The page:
The mission of Ruby's Place is to provide emergency shelter, prevention and supportive services to the community and people impacted by domestic violence, human trafficking.
Ruby’s Place has been providing emergency shelter and supportive services to survivors of domestic violence, human trafficking and their children throughout Alameda County since 1972 as the first official shelter in Alameda County. Ruby’s Place offers a no-fee 42-bed emergency shelter, 24-hour crisis line, case management, therapy, children’s program, and supportive transitional housing. We serve over 360 low income individuals per year in the shelter, and additionally over 3,000 through the crisis line and Community Outreach Program
In October 2013 the agency officially changed its name from Emergency Shelter Program to Ruby's Place, Inc. to best reflect the true array of services we provide. Reaching far beyond the original emergency services when founded in 1972, we embrace our vision of "Safe and stable families, one person at a time."
The services Ruby's Place provides include:
24-hour crisis line
24-hour emergency shelter and response team: average stay between 90-180 days
Case Management: housing assistance, education assistance, job search assistance, legal support and advocacy, health advocacy and crisis counseling
On Site Intensive Therapy: individual, family, and group
Life Skills Education: financial management, resume building, budgeting, etc.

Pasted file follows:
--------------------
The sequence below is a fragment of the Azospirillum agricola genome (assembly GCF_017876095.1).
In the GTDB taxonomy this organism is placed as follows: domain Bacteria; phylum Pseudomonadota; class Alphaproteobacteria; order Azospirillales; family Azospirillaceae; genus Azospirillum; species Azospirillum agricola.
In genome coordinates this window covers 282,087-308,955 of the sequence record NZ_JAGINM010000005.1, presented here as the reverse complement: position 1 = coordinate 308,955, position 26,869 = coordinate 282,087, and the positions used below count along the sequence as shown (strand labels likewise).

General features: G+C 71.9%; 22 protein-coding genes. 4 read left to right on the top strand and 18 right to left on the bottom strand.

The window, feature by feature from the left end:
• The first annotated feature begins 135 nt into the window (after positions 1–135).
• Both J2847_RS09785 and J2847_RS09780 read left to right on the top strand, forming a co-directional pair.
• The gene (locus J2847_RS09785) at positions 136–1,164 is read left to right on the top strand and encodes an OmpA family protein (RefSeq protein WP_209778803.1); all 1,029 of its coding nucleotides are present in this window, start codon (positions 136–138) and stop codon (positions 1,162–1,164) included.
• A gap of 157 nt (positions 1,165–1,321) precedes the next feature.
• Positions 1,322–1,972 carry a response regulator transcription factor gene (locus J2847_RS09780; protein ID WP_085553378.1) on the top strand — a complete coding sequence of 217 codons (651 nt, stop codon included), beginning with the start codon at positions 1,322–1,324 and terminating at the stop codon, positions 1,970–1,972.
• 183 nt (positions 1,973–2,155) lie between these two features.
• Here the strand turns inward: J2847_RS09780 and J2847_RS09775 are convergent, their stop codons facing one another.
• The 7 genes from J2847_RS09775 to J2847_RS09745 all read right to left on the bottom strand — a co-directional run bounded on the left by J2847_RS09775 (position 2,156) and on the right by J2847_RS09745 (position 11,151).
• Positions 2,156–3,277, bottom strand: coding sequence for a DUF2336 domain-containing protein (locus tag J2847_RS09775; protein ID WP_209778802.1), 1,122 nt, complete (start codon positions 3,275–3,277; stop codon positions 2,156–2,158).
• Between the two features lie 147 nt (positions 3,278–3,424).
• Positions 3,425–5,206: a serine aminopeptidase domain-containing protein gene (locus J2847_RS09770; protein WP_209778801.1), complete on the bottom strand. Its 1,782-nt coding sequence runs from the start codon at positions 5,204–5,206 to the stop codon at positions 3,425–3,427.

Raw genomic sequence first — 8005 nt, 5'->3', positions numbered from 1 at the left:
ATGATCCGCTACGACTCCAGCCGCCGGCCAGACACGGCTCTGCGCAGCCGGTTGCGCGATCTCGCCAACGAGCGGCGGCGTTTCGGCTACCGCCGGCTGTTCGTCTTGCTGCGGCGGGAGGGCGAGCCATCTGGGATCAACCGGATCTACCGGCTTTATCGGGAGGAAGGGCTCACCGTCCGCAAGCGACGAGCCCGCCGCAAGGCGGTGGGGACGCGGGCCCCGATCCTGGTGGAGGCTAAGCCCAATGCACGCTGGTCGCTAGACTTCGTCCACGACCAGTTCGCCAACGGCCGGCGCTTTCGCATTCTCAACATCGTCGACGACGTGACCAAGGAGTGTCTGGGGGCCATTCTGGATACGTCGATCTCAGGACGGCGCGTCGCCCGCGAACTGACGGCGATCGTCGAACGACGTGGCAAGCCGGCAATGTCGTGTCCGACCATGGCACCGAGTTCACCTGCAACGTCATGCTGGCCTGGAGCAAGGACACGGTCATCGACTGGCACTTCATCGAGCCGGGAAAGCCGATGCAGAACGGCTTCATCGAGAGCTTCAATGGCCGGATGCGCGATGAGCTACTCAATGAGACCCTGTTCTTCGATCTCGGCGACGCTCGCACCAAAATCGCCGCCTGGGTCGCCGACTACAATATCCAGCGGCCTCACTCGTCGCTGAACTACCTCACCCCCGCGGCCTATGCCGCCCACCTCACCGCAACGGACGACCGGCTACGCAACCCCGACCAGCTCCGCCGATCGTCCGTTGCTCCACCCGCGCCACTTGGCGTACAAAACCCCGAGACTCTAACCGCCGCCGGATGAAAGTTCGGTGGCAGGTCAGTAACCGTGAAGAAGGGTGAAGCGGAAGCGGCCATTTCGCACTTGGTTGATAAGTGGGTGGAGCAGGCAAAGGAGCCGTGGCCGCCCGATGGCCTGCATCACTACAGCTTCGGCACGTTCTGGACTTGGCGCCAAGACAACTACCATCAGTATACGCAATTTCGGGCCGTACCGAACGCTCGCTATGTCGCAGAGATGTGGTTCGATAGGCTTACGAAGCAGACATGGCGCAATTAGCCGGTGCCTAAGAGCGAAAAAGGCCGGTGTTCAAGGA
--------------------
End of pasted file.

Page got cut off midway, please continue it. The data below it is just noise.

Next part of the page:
Parenting Classes and Support: Individualized case plans and counseling for all parents
Food Pantry and Clothing Closet: stocked weekly with all necessary items
Outreach: no fee therapy and case management for any community members impacted by domestic violence, human trafficking or homelessness
All of our services are at NO COST to our clients.
Ruby's Place is a place where women and children come when they have no other place to go, sometimes after being released from the hospital, or after being rescued by the police or FBI. Our shelter is just like your home; with a kitchen, living room and bedrooms, except there are 42 people living in the house at once. The women and children who come through our doors are traumatized, physically exhausted and, more often than not, feeling mentally, emotionally and spiritually broken. They have lived a life much like those seen on Criminal Minds or a Lifetime movie. Somehow, often by their own will or the support of another, they have landed in our care. Our job is to help them heal, with compassion, education, support and advocacy. We do this by providing shelter, basic necessities, therapy, crisis management, and intensive case management.